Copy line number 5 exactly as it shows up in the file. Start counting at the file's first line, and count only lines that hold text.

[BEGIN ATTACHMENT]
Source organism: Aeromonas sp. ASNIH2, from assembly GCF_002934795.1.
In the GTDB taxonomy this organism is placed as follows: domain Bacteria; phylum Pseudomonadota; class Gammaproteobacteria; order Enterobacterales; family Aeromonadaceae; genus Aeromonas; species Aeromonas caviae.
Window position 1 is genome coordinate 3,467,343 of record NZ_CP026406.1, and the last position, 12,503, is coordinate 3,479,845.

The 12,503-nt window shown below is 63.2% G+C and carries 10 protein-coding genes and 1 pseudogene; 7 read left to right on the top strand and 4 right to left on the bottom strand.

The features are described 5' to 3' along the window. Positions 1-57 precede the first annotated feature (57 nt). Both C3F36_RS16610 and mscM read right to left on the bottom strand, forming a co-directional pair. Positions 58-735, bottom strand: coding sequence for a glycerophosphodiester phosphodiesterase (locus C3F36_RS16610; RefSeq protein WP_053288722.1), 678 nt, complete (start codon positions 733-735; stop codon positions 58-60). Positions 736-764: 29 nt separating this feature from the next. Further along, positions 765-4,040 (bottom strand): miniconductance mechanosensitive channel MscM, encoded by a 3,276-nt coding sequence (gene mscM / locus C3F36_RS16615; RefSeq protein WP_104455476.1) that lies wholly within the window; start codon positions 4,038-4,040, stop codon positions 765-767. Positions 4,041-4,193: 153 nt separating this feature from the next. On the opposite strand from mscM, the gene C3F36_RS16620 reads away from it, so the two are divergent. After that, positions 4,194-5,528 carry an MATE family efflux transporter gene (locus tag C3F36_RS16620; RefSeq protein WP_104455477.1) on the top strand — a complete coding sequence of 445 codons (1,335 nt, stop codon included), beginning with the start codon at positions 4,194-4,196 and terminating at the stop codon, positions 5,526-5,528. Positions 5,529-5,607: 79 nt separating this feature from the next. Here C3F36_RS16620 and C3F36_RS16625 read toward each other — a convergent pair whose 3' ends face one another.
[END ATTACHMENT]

The features are described 5' to 3' along the window. Positions 1-57 precede the first annotated feature (57 nt). Both C3F36_RS16610 and mscM read right to left on the bottom strand, forming a co-directional pair. Positions 58-735, bottom strand: coding sequence for a glycerophosphodiester phosphodiesterase (locus C3F36_RS16610; RefSeq protein WP_053288722.1), 678 nt, complete (start codon positions 733-735; stop codon positions 58-60). Positions 736-764: 29 nt separating this feature from the next. Further along, positions 765-4,040 (bottom strand): miniconductance mechanosensitive channel MscM, encoded by a 3,276-nt coding sequence (gene mscM / locus C3F36_RS16615; RefSeq protein WP_104455476.1) that lies wholly within the window; start codon positions 4,038-4,040, stop codon positions 765-767. Positions 4,041-4,193: 153 nt separating this feature from the next. On the opposite strand from mscM, the gene C3F36_RS16620 reads away from it, so the two are divergent. After that, positions 4,194-5,528 carry an MATE family efflux transporter gene (locus tag C3F36_RS16620; RefSeq protein WP_104455477.1) on the top strand — a complete coding sequence of 445 codons (1,335 nt, stop codon included), beginning with the start codon at positions 4,194-4,196 and terminating at the stop codon, positions 5,526-5,528. Positions 5,529-5,607: 79 nt separating this feature from the next. Here C3F36_RS16620 and C3F36_RS16625 read toward each other — a convergent pair whose 3' ends face one another.